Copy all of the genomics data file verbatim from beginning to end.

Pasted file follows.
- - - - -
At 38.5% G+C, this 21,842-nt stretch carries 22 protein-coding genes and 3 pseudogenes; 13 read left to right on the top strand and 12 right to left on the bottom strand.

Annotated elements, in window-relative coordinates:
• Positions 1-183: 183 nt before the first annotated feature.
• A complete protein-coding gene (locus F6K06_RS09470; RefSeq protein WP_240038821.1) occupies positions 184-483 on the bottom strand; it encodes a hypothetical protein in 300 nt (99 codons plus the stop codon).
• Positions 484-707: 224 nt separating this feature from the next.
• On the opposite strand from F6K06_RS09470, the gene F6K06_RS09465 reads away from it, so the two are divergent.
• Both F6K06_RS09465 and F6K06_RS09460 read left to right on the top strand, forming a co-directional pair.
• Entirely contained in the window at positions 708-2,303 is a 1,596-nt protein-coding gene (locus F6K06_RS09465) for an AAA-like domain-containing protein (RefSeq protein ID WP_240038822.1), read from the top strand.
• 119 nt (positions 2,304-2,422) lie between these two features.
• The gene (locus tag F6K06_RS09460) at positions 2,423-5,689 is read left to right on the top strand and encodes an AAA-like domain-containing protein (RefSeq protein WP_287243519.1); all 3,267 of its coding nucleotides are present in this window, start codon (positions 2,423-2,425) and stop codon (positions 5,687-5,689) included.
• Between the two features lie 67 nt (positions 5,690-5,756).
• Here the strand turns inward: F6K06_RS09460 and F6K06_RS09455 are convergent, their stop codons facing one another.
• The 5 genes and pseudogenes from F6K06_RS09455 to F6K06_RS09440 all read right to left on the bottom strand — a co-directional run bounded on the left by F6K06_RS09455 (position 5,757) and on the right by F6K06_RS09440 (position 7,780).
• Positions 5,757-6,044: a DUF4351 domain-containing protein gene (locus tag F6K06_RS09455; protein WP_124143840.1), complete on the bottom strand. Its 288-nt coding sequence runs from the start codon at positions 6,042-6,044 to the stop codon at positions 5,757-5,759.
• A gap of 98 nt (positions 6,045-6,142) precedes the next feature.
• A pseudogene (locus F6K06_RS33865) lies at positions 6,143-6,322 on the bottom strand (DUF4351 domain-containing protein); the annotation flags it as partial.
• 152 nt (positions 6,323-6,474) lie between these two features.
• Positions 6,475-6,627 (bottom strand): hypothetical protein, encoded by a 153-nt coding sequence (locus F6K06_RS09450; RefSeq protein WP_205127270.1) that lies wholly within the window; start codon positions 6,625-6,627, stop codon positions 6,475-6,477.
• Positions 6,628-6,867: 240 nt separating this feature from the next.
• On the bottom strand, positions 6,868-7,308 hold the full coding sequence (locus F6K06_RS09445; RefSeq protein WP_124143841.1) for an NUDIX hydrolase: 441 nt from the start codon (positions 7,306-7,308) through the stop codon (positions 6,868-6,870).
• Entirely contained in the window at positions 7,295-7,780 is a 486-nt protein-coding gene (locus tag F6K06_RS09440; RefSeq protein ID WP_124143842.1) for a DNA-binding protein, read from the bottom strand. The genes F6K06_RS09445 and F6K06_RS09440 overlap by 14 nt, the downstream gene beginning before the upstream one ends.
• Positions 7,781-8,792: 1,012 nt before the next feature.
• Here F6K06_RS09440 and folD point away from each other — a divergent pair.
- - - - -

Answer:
At 38.5% G+C, this 21,842-nt stretch carries 22 protein-coding genes and 3 pseudogenes; 13 read left to right on the top strand and 12 right to left on the bottom strand.

Annotated elements, in window-relative coordinates:
• Positions 1-183: 183 nt before the first annotated feature.
• A complete protein-coding gene (locus F6K06_RS09470; RefSeq protein WP_240038821.1) occupies positions 184-483 on the bottom strand; it encodes a hypothetical protein in 300 nt (99 codons plus the stop codon).
• Positions 484-707: 224 nt separating this feature from the next.
• On the opposite strand from F6K06_RS09470, the gene F6K06_RS09465 reads away from it, so the two are divergent.
• Both F6K06_RS09465 and F6K06_RS09460 read left to right on the top strand, forming a co-directional pair.
• Entirely contained in the window at positions 708-2,303 is a 1,596-nt protein-coding gene (locus F6K06_RS09465) for an AAA-like domain-containing protein (RefSeq protein ID WP_240038822.1), read from the top strand.
• 119 nt (positions 2,304-2,422) lie between these two features.
• The gene (locus tag F6K06_RS09460) at positions 2,423-5,689 is read left to right on the top strand and encodes an AAA-like domain-containing protein (RefSeq protein WP_287243519.1); all 3,267 of its coding nucleotides are present in this window, start codon (positions 2,423-2,425) and stop codon (positions 5,687-5,689) included.
• Between the two features lie 67 nt (positions 5,690-5,756).
• Here the strand turns inward: F6K06_RS09460 and F6K06_RS09455 are convergent, their stop codons facing one another.
• The 5 genes and pseudogenes from F6K06_RS09455 to F6K06_RS09440 all read right to left on the bottom strand — a co-directional run bounded on the left by F6K06_RS09455 (position 5,757) and on the right by F6K06_RS09440 (position 7,780).
• Positions 5,757-6,044: a DUF4351 domain-containing protein gene (locus tag F6K06_RS09455; protein WP_124143840.1), complete on the bottom strand. Its 288-nt coding sequence runs from the start codon at positions 6,042-6,044 to the stop codon at positions 5,757-5,759.
• A gap of 98 nt (positions 6,045-6,142) precedes the next feature.
• A pseudogene (locus F6K06_RS33865) lies at positions 6,143-6,322 on the bottom strand (DUF4351 domain-containing protein); the annotation flags it as partial.
• 152 nt (positions 6,323-6,474) lie between these two features.
• Positions 6,475-6,627 (bottom strand): hypothetical protein, encoded by a 153-nt coding sequence (locus F6K06_RS09450; RefSeq protein WP_205127270.1) that lies wholly within the window; start codon positions 6,625-6,627, stop codon positions 6,475-6,477.
• Positions 6,628-6,867: 240 nt separating this feature from the next.
• On the bottom strand, positions 6,868-7,308 hold the full coding sequence (locus F6K06_RS09445; RefSeq protein WP_124143841.1) for an NUDIX hydrolase: 441 nt from the start codon (positions 7,306-7,308) through the stop codon (positions 6,868-6,870).
• Entirely contained in the window at positions 7,295-7,780 is a 486-nt protein-coding gene (locus tag F6K06_RS09440; RefSeq protein ID WP_124143842.1) for a DNA-binding protein, read from the bottom strand. The genes F6K06_RS09445 and F6K06_RS09440 overlap by 14 nt, the downstream gene beginning before the upstream one ends.
• Positions 7,781-8,792: 1,012 nt before the next feature.
• Here F6K06_RS09440 and folD point away from each other — a divergent pair.